Skip to content
Join our Newsletter
Join our Newsletter

In 5-4 vote, Saanich tosses environmental permit bylaw

A controversial environmental bylaw that has divided Saanich residents will be scrapped, with a 5-4 vote by councillors capping a tense public hearing on Saturday.
VKA-Atwell10263.jpg
Saanich Mayor Richard Atwell: EDPA bylaw “had lofty goals, but it has had unintended consequences and it lost social licence with the public.”

 

A controversial environmental bylaw that has divided Saanich residents will be scrapped, with a 5-4 vote by councillors capping a tense public hearing on Saturday. 

The Environmental Development Permit Area bylaw, passed in 2012 with the goal of protecting sensitive ecosystems on 2,200 single-family properties, was loathed by some residents, who said the complicated bureaucratic system arbitrarily restricts what they can do with their land. Others argued that the decision to classify certain areas as environmentally sensitive was based on a flawed and outdated mapping system rather than scientific evidence.

“This bylaw was not working for our residents,” said Mayor Richard Atwell, who voted to rescind the bylaw, along with councillors Karen Harper, Susan Brice, Leif Wergeland and Fred Haynes.

“It had lofty goals, but it has had unintended consequences and it lost social licence with the public,” Atwell said.

The decision still has to be ratified at an upcoming council meeting.

Councillors Dean Murdock, Colin Plant, Judy Brownoff and Vicki Sanders voted against rescinding the bylaw.

Plant said he favoured an overhaul of the bylaw, and hoped council could find a way to fix its flaws “in a way that doesn’t take us backward.”

“I believe that by rescinding it, we have left Saanich in a position where, while we rebuild it, there are less mechanisms in place to protect the environment,” Plant said.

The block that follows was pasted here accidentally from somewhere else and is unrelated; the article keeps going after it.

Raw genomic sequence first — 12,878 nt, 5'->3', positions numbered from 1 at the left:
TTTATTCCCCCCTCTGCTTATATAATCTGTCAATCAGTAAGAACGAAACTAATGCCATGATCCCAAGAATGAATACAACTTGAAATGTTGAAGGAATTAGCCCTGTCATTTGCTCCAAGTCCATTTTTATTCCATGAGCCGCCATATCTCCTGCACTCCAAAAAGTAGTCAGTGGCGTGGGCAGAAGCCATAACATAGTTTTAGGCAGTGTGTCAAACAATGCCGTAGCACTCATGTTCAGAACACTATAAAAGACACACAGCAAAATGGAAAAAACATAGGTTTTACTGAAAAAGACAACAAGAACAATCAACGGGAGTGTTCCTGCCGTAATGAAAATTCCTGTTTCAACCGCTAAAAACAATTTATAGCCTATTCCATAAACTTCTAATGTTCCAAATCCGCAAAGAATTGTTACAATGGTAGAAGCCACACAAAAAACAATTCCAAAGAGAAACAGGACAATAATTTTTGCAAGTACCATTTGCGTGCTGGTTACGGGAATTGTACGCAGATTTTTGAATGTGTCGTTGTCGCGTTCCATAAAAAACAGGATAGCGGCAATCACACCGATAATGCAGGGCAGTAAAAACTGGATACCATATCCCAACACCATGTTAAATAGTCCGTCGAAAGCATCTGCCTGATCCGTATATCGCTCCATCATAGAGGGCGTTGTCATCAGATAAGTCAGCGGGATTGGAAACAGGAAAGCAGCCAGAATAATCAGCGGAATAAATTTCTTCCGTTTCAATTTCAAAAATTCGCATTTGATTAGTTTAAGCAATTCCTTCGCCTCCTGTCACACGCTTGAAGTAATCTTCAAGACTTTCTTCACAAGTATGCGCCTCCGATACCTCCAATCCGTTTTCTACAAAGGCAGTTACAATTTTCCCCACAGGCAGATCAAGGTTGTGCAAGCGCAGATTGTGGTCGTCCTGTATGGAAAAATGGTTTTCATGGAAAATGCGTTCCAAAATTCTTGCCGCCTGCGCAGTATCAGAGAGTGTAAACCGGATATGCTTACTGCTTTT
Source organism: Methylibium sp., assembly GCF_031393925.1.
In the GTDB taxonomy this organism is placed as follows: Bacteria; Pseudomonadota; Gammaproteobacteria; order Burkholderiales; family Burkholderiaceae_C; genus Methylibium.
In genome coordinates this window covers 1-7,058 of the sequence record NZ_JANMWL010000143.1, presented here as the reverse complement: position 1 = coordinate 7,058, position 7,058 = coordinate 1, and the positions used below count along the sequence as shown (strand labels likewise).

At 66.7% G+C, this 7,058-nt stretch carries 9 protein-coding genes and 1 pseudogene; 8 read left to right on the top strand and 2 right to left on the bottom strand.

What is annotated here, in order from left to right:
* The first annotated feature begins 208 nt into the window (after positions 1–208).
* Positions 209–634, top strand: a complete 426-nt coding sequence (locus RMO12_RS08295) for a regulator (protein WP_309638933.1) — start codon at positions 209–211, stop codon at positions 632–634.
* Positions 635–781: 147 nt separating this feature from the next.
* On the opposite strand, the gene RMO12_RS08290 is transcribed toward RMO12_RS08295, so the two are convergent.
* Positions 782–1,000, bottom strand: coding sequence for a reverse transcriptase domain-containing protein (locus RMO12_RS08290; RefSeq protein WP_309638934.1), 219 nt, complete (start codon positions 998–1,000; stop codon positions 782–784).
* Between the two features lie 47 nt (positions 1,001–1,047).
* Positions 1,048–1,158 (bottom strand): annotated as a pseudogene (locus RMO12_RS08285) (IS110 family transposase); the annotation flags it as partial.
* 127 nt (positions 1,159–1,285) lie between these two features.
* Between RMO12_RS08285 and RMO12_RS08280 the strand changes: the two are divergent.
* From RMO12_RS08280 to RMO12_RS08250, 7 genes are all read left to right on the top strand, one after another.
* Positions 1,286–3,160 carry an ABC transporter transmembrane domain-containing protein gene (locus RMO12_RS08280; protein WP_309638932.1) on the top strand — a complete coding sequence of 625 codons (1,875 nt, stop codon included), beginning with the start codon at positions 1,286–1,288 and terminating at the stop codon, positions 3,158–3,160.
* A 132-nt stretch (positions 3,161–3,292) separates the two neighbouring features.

Harper, who was elected last month in a byelection to replace the late Vic Derman, campaigned on a promise to rescind the EDPA. She was endorsed by Saanich Citizens for a Responsible EDPA, a group that has long lobbied for the bylaw to be turfed.

Harper sought legal advice on whether she should recuse herself from the vote because her mother’s land is in the permit area. She was told she was not in a conflict of interest and participated in the vote.

“I feel that this is a positive step for Saanich because we need to regain the trust of the community,” she said.

Rescinding the bylaw gives residents who have been affected some certainty in the future, Harper said.

About 50 people spoke at the public hearing, which took place in the gym of the Pearkes Recreation Centre, the space rented because of the large turnout.

Speaker Martin Ward said the bylaw was poorly conceived and represents an “evangelical environmentalism” that “appears to bully and cajole residents.”

Peter Foreman, who wants to improve his property through landscaping, said the bylaw means that residents can’t stick a shovel in the ground without getting approval from the municipality.

A grassroots association, Saanich Action for the Environment, urged the district not to scrap the bylaw, but improve it by following some of the recommendations in an independent review conducted by Diamond Head Consulting.

Ben Kerr, a spokesman for the group, said he’s frustrated that council’s decision is “not based on objective reasoning; it’s based on who is yelling the loudest.”

“Whereas five years ago Saanich was at the forefront of progressive policy in B.C., they’ve taken a step to the back of the line now,” Kerr said.

Council voted 6-3 in favour of a motion, put forward by Plant, that calls on staff to draft a report on how to develop a biodioversity strategy, which could include a new EDPA bylaw.

However, Kerr said it took almost a decade to put forward the previous bylaw, so he expects it will take the same amount of time to develop a new one.

Several environmental bylaws about trees, fill and streams that were rolled into the EDPA will be reinstated as stand-alone bylaws.

kderosa@timescolonist.com